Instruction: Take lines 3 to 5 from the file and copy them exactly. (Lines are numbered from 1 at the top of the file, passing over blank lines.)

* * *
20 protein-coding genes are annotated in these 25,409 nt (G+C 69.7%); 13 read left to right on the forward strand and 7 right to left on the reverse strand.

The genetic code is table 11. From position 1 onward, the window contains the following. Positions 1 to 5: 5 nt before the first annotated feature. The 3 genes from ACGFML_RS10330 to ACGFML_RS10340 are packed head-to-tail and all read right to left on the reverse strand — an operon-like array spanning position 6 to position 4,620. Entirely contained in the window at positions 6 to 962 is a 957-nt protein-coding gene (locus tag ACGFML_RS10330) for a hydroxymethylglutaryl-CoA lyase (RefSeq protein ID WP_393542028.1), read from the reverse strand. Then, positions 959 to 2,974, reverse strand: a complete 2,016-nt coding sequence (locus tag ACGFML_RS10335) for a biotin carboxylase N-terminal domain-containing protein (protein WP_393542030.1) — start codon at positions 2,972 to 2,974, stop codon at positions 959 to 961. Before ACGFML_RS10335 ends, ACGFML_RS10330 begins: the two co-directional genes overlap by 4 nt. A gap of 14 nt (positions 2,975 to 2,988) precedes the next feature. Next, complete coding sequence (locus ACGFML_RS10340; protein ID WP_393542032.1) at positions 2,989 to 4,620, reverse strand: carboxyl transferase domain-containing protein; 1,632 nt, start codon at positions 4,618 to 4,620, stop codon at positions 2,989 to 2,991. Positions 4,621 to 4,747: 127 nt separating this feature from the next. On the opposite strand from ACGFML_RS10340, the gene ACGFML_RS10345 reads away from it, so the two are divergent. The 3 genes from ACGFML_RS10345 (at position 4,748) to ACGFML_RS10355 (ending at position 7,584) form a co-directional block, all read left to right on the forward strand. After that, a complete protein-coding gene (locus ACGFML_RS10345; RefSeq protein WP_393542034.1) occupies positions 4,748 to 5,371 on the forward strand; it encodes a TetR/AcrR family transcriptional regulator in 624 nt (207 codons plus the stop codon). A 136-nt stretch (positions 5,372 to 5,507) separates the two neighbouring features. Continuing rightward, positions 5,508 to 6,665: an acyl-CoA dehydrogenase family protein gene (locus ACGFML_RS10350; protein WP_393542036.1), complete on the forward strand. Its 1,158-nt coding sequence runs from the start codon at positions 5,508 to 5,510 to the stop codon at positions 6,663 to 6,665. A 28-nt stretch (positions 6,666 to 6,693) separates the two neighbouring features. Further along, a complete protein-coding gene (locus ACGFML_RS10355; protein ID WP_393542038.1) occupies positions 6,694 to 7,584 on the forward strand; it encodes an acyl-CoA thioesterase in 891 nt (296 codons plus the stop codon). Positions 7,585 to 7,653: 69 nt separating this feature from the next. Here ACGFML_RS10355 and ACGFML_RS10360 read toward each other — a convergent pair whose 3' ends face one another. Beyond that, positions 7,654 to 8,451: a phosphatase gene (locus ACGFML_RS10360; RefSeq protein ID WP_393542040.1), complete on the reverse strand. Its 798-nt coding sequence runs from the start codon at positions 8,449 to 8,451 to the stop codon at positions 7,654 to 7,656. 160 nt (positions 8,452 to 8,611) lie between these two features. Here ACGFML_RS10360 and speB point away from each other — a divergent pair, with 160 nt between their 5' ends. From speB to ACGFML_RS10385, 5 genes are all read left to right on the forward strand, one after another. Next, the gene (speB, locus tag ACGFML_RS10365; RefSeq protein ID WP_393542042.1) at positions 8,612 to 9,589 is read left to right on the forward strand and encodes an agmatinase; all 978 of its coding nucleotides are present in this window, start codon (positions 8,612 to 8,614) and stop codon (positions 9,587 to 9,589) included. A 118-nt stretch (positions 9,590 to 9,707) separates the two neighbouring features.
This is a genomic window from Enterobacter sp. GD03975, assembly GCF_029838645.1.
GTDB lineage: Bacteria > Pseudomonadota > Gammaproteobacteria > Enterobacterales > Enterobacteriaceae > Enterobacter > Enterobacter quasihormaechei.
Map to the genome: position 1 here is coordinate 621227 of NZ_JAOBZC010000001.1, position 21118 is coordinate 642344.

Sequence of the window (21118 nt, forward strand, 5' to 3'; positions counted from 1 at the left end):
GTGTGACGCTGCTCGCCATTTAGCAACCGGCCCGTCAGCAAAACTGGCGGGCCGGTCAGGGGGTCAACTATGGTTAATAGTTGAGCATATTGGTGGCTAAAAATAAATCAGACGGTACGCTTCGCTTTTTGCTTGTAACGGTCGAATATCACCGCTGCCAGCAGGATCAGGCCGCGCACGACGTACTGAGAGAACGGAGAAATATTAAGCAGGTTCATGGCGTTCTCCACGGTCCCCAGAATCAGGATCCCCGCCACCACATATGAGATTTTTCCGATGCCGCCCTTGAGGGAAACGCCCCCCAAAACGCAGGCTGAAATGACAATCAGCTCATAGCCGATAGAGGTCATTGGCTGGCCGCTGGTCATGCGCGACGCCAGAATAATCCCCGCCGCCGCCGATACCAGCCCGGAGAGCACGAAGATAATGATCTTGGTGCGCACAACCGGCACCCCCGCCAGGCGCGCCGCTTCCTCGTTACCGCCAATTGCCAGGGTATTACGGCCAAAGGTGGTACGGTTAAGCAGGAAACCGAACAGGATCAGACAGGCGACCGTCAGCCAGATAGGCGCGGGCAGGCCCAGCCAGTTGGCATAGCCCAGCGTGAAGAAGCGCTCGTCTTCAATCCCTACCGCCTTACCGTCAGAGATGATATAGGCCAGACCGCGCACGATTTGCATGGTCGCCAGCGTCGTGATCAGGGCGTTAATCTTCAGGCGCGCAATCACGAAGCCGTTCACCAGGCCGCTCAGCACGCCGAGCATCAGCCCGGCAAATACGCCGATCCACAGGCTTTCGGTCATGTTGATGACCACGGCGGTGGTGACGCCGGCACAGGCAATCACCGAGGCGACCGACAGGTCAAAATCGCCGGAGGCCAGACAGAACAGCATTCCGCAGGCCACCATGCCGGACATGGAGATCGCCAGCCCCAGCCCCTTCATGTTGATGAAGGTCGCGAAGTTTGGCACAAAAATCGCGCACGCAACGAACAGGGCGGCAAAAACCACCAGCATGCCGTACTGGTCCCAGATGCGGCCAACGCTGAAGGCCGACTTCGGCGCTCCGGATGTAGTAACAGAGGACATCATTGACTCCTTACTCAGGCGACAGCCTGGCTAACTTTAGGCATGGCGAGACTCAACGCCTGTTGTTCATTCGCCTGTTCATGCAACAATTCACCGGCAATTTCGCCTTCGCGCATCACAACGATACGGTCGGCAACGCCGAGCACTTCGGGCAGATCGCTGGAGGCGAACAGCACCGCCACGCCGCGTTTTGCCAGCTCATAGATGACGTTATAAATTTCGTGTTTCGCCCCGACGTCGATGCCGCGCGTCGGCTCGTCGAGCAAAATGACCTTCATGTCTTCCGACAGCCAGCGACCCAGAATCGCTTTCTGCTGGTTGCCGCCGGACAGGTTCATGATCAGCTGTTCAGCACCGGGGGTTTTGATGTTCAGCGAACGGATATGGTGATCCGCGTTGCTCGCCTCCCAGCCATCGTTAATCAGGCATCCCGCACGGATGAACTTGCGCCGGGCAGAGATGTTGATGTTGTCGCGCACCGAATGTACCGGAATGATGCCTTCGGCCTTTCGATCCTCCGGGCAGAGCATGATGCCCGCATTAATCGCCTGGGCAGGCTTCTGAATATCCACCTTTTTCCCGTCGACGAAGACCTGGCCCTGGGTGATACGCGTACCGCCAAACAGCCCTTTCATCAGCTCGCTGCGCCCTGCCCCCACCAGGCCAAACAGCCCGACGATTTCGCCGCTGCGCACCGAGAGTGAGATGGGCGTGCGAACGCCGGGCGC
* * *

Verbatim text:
This is a genomic window from Enterobacter sp. GD03975, assembly GCF_029838645.1.
GTDB lineage: Bacteria > Pseudomonadota > Gammaproteobacteria > Enterobacterales > Enterobacteriaceae > Enterobacter > Enterobacter quasihormaechei.
Map to the genome: position 1 here is coordinate 621227 of NZ_JAOBZC010000001.1, position 21118 is coordinate 642344.